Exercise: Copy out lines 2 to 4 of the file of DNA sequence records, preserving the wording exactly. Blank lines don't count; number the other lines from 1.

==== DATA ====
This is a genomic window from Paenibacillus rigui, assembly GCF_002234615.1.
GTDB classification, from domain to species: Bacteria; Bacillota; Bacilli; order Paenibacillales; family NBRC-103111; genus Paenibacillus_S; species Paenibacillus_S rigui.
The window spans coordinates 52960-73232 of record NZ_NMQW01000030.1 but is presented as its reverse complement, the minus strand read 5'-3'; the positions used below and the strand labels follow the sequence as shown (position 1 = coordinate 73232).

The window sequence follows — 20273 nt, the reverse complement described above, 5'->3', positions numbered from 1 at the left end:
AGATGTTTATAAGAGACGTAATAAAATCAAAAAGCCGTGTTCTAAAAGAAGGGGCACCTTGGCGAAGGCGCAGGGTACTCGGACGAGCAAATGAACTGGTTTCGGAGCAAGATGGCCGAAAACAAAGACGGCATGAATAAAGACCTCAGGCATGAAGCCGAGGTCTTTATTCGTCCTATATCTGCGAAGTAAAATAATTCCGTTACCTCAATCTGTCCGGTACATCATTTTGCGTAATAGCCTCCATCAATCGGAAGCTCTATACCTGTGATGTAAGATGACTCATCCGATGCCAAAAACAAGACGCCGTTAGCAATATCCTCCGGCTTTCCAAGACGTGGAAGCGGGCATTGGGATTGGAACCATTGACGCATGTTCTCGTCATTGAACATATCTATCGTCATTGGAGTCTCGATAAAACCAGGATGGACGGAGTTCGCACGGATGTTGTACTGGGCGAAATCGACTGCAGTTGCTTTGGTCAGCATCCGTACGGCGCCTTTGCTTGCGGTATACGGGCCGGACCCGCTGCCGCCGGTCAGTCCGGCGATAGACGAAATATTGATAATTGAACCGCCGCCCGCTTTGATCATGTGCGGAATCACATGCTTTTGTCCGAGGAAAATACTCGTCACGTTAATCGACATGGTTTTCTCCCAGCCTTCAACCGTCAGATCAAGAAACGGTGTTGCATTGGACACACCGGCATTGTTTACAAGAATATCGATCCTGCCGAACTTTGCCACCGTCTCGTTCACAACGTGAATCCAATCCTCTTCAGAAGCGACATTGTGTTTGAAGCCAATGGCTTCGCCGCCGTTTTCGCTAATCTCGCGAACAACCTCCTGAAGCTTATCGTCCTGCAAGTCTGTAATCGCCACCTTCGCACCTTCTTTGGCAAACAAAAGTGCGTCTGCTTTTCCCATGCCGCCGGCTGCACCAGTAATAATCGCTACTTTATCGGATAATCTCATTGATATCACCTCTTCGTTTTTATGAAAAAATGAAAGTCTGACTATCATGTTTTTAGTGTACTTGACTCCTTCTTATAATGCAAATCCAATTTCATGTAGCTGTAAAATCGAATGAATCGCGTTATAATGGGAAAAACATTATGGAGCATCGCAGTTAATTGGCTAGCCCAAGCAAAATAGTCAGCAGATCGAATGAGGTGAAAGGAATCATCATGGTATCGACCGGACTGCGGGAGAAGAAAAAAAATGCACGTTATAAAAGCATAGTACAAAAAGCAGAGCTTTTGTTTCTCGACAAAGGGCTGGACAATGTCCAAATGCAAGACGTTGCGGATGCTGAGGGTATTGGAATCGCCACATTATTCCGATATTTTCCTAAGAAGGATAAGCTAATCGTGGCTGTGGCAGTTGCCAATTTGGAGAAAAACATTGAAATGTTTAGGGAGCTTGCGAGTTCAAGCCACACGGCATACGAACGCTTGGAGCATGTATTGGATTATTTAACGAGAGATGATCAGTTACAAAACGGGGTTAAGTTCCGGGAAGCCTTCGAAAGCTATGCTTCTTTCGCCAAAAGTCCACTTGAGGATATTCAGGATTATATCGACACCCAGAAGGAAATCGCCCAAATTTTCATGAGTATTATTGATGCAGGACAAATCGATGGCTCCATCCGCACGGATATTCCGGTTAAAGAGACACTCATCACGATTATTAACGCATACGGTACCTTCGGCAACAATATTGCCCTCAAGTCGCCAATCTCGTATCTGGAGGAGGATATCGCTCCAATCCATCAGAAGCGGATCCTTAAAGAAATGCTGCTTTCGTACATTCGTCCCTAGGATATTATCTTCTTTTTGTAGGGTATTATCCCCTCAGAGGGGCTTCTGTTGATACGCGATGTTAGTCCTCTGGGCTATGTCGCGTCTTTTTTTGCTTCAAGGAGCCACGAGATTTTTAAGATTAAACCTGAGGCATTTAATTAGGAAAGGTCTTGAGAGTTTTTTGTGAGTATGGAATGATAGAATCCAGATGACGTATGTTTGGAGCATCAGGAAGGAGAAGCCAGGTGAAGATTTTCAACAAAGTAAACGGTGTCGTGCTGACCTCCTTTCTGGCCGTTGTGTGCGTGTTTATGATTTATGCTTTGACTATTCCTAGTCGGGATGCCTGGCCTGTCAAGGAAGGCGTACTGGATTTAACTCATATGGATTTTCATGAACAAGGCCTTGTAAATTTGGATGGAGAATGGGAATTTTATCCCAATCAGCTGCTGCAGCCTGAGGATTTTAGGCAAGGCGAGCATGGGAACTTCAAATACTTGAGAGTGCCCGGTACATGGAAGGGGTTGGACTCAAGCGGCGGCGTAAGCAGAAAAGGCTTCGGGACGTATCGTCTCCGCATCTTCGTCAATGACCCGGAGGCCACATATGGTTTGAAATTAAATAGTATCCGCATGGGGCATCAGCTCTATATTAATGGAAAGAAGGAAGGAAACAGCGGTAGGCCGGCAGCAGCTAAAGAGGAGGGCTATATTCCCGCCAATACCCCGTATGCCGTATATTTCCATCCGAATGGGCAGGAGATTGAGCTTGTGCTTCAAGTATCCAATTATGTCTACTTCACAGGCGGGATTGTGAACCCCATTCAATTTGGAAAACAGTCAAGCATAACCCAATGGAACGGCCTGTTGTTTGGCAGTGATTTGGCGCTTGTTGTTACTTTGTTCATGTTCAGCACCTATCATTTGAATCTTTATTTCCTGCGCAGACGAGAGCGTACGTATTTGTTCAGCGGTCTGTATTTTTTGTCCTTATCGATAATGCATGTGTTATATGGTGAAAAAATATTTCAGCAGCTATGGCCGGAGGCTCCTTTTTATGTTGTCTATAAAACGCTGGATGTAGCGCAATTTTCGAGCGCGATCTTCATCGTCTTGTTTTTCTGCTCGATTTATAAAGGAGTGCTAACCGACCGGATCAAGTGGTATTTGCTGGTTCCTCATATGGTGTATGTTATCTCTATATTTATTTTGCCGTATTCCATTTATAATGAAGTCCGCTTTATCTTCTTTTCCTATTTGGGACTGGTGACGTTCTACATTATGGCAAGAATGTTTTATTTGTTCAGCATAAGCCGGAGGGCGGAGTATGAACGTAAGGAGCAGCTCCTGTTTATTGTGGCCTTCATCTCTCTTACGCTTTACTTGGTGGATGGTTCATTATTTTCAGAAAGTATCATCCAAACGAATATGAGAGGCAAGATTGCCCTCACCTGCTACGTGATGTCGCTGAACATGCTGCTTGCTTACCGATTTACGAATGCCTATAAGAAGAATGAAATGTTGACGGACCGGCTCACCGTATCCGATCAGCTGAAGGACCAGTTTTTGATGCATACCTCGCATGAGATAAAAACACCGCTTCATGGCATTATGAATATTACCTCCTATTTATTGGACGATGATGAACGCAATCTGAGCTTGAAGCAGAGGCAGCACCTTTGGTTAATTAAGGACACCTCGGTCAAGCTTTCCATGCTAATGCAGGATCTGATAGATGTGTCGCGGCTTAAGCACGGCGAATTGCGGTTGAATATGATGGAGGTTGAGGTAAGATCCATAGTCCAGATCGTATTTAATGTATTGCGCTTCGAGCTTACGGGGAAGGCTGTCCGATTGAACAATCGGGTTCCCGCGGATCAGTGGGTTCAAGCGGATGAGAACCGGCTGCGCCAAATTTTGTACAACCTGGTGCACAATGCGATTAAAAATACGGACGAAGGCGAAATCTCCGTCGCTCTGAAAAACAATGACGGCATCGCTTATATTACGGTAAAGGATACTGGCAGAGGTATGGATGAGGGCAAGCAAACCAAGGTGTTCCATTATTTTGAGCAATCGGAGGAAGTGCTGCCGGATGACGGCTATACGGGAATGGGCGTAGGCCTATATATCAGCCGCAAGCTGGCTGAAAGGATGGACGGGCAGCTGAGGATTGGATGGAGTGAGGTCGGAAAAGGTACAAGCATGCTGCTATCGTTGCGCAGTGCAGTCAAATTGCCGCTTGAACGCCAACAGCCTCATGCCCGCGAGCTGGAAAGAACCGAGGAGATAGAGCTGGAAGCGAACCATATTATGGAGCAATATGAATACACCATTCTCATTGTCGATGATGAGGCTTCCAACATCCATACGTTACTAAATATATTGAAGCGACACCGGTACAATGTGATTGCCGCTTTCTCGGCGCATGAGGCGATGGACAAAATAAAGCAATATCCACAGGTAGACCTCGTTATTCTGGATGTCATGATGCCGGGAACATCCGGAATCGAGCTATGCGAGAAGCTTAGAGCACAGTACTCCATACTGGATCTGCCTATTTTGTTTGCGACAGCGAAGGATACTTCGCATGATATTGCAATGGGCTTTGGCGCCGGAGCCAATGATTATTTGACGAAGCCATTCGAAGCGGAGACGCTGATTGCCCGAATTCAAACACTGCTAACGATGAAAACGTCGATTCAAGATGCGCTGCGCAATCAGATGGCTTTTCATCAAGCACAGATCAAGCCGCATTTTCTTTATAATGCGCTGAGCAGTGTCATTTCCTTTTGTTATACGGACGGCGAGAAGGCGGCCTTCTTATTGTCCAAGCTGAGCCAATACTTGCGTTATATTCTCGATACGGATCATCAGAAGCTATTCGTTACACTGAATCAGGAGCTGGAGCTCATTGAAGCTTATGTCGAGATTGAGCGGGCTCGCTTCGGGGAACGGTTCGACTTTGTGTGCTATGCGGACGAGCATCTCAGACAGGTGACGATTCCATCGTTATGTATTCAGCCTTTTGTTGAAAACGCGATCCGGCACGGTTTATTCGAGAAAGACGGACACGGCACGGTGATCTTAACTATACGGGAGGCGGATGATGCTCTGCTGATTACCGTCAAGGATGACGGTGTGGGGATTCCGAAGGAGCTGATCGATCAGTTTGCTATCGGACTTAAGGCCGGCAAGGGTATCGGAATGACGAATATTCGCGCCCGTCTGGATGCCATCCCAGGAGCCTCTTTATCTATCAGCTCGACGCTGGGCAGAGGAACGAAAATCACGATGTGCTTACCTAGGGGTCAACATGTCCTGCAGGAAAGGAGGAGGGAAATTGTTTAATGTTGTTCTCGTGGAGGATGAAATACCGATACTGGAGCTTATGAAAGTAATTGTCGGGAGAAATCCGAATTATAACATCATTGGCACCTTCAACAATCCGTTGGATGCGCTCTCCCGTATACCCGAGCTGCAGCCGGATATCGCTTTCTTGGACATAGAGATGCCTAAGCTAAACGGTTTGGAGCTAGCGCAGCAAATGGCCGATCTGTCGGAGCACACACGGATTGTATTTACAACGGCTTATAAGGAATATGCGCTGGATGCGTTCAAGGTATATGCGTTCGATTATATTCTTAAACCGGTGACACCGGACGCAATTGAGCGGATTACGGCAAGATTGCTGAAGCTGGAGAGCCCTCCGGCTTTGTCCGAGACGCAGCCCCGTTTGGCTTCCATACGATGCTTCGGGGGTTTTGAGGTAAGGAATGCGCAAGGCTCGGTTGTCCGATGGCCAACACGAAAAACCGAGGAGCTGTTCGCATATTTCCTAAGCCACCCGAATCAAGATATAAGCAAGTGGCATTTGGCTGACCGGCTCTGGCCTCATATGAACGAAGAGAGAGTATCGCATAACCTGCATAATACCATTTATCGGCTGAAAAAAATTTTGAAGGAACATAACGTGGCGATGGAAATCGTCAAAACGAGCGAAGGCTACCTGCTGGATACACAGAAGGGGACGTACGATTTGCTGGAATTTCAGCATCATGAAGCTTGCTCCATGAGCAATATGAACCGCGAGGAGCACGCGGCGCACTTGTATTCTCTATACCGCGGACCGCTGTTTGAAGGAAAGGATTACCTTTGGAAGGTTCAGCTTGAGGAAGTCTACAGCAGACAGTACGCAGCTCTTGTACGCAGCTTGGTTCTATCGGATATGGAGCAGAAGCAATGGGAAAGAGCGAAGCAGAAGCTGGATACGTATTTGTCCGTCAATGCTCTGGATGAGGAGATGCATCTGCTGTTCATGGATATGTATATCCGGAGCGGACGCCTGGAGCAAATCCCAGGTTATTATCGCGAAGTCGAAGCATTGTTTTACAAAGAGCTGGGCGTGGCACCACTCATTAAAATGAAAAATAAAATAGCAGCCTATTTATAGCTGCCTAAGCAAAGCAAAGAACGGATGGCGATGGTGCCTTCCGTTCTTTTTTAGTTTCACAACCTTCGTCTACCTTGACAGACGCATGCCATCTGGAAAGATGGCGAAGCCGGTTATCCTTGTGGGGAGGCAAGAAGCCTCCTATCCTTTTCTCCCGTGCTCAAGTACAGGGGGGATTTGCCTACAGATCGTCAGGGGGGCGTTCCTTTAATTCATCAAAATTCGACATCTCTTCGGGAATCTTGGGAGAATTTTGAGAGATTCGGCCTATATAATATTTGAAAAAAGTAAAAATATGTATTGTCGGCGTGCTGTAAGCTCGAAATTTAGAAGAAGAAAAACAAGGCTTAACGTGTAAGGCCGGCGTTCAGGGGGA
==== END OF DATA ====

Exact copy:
GTDB classification, from domain to species: Bacteria; Bacillota; Bacilli; order Paenibacillales; family NBRC-103111; genus Paenibacillus_S; species Paenibacillus_S rigui.
The window spans coordinates 52960-73232 of record NZ_NMQW01000030.1 but is presented as its reverse complement, the minus strand read 5'-3'; the positions used below and the strand labels follow the sequence as shown (position 1 = coordinate 73232).

The window sequence follows — 20273 nt, the reverse complement described above, 5'->3', positions numbered from 1 at the left end: